2. 2. Topline risk: At US$2000, India’s per capita income is still very low (less than half the level of Sri Lanka and a quarter of the level of South East Asian countries like Thailand and Malaysia). As a result, beyond the basic essentials of life – FMCG products, pharma products, basic apparel – most other products in India are luxury items for most Indians. As a result, even for small cars or entry-level two-wheelers, demand in India fluctuates wildly. Eg. Maruti Suzuki typically experiences 5-6 years of strong demand growth (growth well above 15% per annum) followed by 3-4 years of famine (growth well below 5% per annum). Whilst its cross-cycle average growth tends to be around 12%, the stock price volatility reflects the volatility of Maruti’s topline growth. In contrast, a company selling essential products like Asian Paints or Marico, tends to see steady revenue growth – between 10-20% per annum – pretty much every year. Investing in companies selling essential products in India therefore reduces risk.

  3. 3. Bottomline risk: As the cost of capital is still pretty high for India, it is rare to find Indian companies who spend heavily on genuine R&D. Understandably therefore, the Indian economy is characterized by rapid imitation – one company spots a niche (say, gold loan finance) and within a decade it has a 100 imitators. This rapid new entry squeezes the profitability of the first mover and thus creates risk for its shareholders. In order to reduce such risk we look for sectors where over extended periods of time, 1 or 2 companies cumulatively account for 80% of the sector’s profit pie. Such monopolies have lower volatility in their profit margin.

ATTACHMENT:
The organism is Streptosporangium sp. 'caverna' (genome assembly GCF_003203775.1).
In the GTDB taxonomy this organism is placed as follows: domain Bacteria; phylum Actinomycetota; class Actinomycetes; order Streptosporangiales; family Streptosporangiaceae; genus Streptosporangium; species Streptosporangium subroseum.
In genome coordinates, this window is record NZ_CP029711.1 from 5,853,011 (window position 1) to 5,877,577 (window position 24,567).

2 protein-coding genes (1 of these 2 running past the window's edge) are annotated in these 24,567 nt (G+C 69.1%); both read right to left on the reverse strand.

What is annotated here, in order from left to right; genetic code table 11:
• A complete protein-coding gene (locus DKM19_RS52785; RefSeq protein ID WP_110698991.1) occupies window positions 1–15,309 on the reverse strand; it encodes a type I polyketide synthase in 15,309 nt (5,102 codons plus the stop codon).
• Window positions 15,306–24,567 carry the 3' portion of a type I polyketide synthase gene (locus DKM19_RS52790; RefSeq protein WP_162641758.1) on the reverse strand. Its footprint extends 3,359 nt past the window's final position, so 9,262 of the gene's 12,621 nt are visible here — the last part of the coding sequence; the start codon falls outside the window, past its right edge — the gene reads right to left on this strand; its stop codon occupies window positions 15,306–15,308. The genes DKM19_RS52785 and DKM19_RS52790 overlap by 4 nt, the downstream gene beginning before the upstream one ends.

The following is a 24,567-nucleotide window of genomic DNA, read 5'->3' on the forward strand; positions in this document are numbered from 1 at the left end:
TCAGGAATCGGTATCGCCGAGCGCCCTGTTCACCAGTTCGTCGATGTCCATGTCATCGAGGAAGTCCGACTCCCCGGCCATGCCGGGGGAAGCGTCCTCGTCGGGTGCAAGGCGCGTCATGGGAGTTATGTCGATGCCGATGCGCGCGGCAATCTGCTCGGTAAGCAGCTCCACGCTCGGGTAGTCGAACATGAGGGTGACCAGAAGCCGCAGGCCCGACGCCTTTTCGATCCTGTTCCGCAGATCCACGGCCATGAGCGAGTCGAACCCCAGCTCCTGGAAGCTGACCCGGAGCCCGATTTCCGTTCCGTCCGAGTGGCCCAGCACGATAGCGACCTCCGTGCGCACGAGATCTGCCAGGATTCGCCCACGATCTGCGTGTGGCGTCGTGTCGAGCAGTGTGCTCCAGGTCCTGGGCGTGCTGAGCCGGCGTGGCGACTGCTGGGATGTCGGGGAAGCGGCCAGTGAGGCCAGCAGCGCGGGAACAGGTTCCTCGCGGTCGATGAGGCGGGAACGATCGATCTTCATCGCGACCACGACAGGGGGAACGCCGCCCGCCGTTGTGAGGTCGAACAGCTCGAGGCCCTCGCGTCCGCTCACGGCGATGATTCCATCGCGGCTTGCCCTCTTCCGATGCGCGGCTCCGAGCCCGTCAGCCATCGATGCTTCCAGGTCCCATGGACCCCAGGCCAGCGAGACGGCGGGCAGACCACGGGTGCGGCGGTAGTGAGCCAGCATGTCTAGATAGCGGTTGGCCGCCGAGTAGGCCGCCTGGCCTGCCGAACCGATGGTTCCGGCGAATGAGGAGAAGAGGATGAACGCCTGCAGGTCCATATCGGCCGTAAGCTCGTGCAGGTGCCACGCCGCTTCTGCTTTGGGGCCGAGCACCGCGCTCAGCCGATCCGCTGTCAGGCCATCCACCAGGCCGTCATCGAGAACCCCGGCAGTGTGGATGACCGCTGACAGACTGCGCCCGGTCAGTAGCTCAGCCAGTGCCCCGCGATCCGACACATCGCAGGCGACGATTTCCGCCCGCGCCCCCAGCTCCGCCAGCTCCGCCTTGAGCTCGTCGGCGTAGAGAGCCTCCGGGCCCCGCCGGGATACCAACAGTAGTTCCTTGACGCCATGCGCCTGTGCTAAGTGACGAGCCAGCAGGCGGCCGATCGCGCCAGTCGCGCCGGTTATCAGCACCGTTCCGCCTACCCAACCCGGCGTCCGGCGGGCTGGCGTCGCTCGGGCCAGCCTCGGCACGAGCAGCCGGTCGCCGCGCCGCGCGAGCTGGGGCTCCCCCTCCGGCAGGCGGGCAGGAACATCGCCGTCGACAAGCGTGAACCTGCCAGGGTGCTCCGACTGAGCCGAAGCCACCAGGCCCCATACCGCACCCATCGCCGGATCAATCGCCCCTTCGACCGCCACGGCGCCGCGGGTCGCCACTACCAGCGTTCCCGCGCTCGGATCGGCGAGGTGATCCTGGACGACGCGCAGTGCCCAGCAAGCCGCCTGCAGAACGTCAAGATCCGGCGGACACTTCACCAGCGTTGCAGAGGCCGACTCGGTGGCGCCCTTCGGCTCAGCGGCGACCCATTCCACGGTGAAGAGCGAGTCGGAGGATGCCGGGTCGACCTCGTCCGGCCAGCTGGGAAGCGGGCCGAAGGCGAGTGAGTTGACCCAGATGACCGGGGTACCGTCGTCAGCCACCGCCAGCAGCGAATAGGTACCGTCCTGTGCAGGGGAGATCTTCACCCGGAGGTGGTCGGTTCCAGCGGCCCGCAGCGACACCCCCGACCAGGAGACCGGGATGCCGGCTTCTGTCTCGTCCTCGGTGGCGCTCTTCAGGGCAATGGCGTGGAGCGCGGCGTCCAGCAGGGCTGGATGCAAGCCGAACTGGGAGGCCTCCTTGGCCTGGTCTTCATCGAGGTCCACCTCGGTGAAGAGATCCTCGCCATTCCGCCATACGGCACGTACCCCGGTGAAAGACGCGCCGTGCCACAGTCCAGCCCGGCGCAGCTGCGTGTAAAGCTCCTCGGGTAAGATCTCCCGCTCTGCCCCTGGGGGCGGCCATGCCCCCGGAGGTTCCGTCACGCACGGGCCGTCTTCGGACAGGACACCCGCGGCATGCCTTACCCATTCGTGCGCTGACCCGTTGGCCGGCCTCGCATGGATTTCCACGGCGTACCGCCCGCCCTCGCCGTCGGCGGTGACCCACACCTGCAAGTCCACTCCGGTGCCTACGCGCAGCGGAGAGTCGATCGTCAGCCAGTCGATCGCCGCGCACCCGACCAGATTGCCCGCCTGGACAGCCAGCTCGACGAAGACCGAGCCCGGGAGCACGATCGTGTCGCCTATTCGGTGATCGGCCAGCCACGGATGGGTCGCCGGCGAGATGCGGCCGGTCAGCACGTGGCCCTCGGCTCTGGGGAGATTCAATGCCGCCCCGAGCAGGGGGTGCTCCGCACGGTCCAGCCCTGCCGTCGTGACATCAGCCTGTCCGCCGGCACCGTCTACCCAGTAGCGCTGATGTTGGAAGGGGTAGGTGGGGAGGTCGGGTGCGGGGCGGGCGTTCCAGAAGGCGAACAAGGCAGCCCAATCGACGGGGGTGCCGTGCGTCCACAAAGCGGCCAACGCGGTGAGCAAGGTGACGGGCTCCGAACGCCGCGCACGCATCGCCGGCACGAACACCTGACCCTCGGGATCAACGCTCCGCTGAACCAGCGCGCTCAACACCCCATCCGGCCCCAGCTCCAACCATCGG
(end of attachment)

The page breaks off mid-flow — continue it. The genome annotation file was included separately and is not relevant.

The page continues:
4. 4. Liquidity risk: India is the least liquid of the world’s top ten stockmarkets largely because promoters own more than half of the shares outstanding in the Indian market. As a result of this, beyond the top 30 or so stocks in India, liquidity – measured by average daily traded volume (ADV) – drops rapidly. By the time you are in the lower reaches of the BSE100, ADV is well below $5m per day. Such low liquidity creates stock price gyrations as investors go through their cycles of election induced euphoria followed by accounting fraud induced panic. Tilting the portfolio towards liquid stocks reduces this risk.

Investment implications

Over the past decade another corollary of CAPM – smart beta – has become fashionable. Smart beta practitioners (no pun intended) believe that there are various types of systematic risk embedded in stock prices eg. size (i.e. small caps should outperform large caps), value (i.e. cheaper stocks should outperform more expensive stocks), momentum (i.e. stocks which are doing well should continue doing well), etc. Basically, what smart beta practitioners are saying is that investors who take any of the four risks outlined in the preceding section should be rewarded by the market for taking that extra risk. That line of thinking does not work in India.